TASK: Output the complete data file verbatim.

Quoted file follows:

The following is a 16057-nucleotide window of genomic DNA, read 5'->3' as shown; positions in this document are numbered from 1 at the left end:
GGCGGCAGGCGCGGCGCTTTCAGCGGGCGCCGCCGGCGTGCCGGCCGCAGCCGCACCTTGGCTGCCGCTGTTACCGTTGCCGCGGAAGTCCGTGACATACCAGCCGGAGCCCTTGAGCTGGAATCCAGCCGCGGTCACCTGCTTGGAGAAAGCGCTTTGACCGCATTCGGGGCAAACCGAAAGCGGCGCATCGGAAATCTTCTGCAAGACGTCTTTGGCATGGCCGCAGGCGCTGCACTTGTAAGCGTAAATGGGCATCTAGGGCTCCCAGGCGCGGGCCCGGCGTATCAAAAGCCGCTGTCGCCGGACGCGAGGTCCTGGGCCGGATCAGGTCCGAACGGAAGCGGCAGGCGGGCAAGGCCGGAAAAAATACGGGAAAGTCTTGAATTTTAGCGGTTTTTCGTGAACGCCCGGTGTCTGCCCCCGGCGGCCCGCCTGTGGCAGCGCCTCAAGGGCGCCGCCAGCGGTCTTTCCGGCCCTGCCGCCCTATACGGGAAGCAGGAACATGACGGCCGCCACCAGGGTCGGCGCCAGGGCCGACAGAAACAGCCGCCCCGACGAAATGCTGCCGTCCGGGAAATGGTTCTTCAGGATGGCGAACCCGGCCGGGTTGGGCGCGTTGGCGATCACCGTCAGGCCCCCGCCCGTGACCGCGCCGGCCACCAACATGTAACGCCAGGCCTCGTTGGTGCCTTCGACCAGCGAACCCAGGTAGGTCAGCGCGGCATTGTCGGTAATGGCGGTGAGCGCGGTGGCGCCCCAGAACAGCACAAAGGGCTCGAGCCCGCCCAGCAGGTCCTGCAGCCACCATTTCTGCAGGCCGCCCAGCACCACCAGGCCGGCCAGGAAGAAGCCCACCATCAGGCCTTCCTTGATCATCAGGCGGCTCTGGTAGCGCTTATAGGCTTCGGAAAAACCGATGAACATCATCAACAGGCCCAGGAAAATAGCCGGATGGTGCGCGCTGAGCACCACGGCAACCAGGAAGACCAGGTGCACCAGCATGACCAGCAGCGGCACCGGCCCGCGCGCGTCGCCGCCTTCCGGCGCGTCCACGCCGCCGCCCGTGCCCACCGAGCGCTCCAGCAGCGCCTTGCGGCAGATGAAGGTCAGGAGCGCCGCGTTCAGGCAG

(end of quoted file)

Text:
The following is a 16057-nucleotide window of genomic DNA, read 5'->3' as shown; positions in this document are numbered from 1 at the left end:
GGCGGCAGGCGCGGCGCTTTCAGCGGGCGCCGCCGGCGTGCCGGCCGCAGCCGCACCTTGGCTGCCGCTGTTACCGTTGCCGCGGAAGTCCGTGACATACCAGCCGGAGCCCTTGAGCTGGAATCCAGCCGCGGTCACCTGCTTGGAGAAAGCGCTTTGACCGCATTCGGGGCAAACCGAAAGCGGCGCATCGGAAATCTTCTGCAAGACGTCTTTGGCATGGCCGCAGGCGCTGCACTTGTAAGCGTAAATGGGCATCTAGGGCTCCCAGGCGCGGGCCCGGCGTATCAAAAGCCGCTGTCGCCGGACGCGAGGTCCTGGGCCGGATCAGGTCCGAACGGAAGCGGCAGGCGGGCAAGGCCGGAAAAAATACGGGAAAGTCTTGAATTTTAGCGGTTTTTCGTGAACGCCCGGTGTCTGCCCCCGGCGGCCCGCCTGTGGCAGCGCCTCAAGGGCGCCGCCAGCGGTCTTTCCGGCCCTGCCGCCCTATACGGGAAGCAGGAACATGACGGCCGCCACCAGGGTCGGCGCCAGGGCCGACAGAAACAGCCGCCCCGACGAAATGCTGCCGTCCGGGAAATGGTTCTTCAGGATGGCGAACCCGGCCGGGTTGGGCGCGTTGGCGATCACCGTCAGGCCCCCGCCCGTGACCGCGCCGGCCACCAACATGTAACGCCAGGCCTCGTTGGTGCCTTCGACCAGCGAACCCAGGTAGGTCAGCGCGGCATTGTCGGTAATGGCGGTGAGCGCGGTGGCGCCCCAGAACAGCACAAAGGGCTCGAGCCCGCCCAGCAGGTCCTGCAGCCACCATTTCTGCAGGCCGCCCAGCACCACCAGGCCGGCCAGGAAGAAGCCCACCATCAGGCCTTCCTTGATCATCAGGCGGCTCTGGTAGCGCTTATAGGCTTCGGAAAAACCGATGAACATCATCAACAGGCCCAGGAAAATAGCCGGATGGTGCGCGCTGAGCACCACGGCAACCAGGAAGACCAGGTGCACCAGCATGACCAGCAGCGGCACCGGCCCGCGCGCGTCGCCGCCTTCCGGCGCGTCCACGCCGCCGCCCGTGCCCACCGAGCGCTCCAGCAGCGCCTTGCGGCAGATGAAGGTCAGGAGCGCCGCGTTCAGGCAG